Shrimplin grew up in a small Ohio village, with one stoplight, on either side of which was a jail and a library. That juxtaposition would prove to be a powerful metaphor that ended up guiding her future. Because she herself experienced sexual assault when she first went to college at Kenyon University. She was, in her own words, completely lost, and contemplated dropping out. Her experience is one of the reasons Women Helping Women implemented a campus response program. It also laid a foundation for Shrimplin before she knew where her career would take her and before she had the words to describe what she wanted to do with that career.
“That’s where I learned my voice as a survivor wasn’t being heard,” Shrimplin said. “I had an incredible professor, who, when I told him I was going to drop out, said, ‘Just go on a walk with me.’ And he said, ‘Tell me what you want to study,’ and because I had that experience, and because I was thinking back to that one stoplight: To the right are all those books with a lot to learn, but I know there’s the jail – where I’m feeling lost and angry. And I said, ‘I want to study the voice of the voiceless. How do people who have that taken away – how do they get that back?’ ”
The answer, for Shrimplin, was to create her own major: Art and Authority. She studied how the art of a subdominant culture, in the face of oppressors, could be used to build community, safety and to receive resources.
“I didn’t have a name for it, but that was social justice,” said Shrimplin. “I didn’t know, in real time, that I was fighting for the voice that got taken away from me in that room, or taken away from me in high school, in a small town.”
Shrimplin thrived in her conviction to amplify the voiceless, graduating with honors. She went on to receive her master’s degree, run a domestic violence shelter in Medina County, and eventually work at the YWCA.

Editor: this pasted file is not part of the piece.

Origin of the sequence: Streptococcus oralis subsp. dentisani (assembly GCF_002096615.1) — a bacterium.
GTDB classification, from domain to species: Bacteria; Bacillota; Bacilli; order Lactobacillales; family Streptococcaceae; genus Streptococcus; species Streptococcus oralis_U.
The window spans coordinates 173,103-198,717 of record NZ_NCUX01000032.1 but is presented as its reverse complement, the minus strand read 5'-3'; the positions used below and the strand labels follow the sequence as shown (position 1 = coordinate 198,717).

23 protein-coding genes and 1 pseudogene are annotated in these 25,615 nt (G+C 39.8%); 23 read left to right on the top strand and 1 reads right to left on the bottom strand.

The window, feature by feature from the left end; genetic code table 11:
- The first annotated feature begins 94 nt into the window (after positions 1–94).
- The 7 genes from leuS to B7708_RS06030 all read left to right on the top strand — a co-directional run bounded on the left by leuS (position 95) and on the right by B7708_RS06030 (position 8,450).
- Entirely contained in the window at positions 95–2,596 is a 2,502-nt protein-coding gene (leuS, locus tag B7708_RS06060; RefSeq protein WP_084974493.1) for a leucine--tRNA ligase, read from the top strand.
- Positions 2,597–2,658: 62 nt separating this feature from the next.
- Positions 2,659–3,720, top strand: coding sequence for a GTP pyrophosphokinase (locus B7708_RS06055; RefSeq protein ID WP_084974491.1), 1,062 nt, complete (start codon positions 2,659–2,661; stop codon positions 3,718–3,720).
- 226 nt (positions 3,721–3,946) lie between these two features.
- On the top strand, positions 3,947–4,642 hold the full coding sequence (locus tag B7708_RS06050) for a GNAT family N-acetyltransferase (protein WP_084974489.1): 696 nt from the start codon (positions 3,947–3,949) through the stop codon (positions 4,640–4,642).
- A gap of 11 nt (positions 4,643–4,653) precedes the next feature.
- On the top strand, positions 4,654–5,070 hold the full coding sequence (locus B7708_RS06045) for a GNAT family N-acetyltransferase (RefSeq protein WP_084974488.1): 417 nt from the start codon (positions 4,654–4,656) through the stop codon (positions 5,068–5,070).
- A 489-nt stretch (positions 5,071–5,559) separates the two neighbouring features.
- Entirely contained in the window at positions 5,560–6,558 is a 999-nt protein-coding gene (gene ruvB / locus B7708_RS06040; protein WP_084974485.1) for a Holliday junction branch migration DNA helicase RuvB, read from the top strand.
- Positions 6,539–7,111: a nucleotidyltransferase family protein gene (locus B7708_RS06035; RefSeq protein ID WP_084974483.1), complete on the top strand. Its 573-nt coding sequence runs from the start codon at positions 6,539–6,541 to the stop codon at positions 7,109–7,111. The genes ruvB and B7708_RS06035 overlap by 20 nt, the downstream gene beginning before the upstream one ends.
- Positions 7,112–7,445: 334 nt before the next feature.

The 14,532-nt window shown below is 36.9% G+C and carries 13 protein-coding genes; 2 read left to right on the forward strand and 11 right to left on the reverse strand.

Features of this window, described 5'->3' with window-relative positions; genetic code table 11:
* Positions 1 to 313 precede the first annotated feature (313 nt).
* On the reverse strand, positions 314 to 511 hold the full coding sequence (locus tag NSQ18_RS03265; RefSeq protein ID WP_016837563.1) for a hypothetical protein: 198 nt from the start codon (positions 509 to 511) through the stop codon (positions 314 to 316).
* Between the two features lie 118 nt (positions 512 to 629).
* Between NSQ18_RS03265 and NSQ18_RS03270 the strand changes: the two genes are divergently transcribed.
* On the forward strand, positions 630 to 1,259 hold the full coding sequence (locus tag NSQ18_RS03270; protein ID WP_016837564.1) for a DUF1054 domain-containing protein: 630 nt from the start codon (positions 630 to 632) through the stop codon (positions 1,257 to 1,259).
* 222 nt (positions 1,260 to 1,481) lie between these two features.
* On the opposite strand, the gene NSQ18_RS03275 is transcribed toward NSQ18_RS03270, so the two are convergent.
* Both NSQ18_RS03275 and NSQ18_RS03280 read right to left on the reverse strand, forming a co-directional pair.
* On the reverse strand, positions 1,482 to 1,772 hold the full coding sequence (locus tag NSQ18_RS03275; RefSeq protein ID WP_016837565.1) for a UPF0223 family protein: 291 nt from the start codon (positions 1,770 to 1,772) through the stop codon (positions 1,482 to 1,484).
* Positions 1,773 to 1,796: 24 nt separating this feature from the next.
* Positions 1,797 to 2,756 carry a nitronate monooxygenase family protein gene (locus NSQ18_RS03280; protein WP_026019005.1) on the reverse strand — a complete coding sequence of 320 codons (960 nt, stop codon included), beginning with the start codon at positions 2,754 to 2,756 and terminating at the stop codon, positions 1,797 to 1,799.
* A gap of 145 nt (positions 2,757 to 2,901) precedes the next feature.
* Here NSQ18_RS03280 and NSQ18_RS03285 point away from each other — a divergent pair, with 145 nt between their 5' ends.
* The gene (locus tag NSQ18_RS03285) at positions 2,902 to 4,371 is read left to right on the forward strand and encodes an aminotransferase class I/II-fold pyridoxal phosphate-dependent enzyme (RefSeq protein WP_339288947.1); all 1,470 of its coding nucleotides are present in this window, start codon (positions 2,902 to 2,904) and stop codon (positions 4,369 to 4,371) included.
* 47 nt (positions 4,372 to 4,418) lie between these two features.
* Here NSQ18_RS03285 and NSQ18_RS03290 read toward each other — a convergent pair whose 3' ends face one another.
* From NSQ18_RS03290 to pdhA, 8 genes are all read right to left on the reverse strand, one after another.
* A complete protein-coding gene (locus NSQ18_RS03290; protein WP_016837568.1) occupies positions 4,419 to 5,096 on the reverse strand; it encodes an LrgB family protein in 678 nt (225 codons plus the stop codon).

Working on prevention
“I love working with community,” Shrimplin said. “But I wanted to work on prevention. From there I got recruited to work at Women Helping Women – in June it’ll be eight years. When I came to Women Helping Women, I knew there was this opportunity to continue being part of the movement (against) gender-based violence.”
She helped the organization grow from 17 employees to 85, and from a budget of $975,000 – with no cash reserves – to an annual budget of $5.5 million.
“We just keep building on because part of our focus goes back to that social justice mindset and that abundance mindset – because survivors deserve abundance,” Shrimplin said. “We’re not going to stop at access, the basic human rights – no, you get abundance.”
That holistic approach to advocacy is in part what helped Women Helping Women connect with bi3 – an initiative created by Bethesda Inc. that works to drive innovation in healthcare and improve community health outcomes. In 2021, the regional Community Health Needs Assessment was released. None of the results were necessarily a surprise to organizations like bi3.
“There was definitely this acknowledgement that how people think about health is not necessarily [just] from a clinical standpoint,” said Kiana Tabue, bi3’s vice president of strategic partnerships. “We really came to this realization that when we talk about health, we have to talk about it from a broader standpoint.”
In 2022, bi3 selected Women Helping Women’s Rise Beyond Violence campaign for health equity funding.
“Understanding the type of organization that Women Helping Women is, and really Kristin’s leadership, how Kristin shows up as a leader, how she shows up for community, how she partners with community, she definitely had our attention from that standpoint,” Tabue said. “We really started to think about, ‘How do we build the resilience of community, and for families?’ ”
The Rise Beyond Violence campaign’s vision is to serve 50,000 survivors in five years, provide 25,000 youth with prevention services, and raise a total of $5.6 million to enable those services.
“We want to be anywhere in the community that survivors are going to be, and students and young people,” Shrimplin said.
Women Helping Women celebrates 50 years with Journey to Joy
Friday, June 9, 7 p.m., Music Hall Ballroom
Tickets: $150, VIP: $250; table of 8: $1,250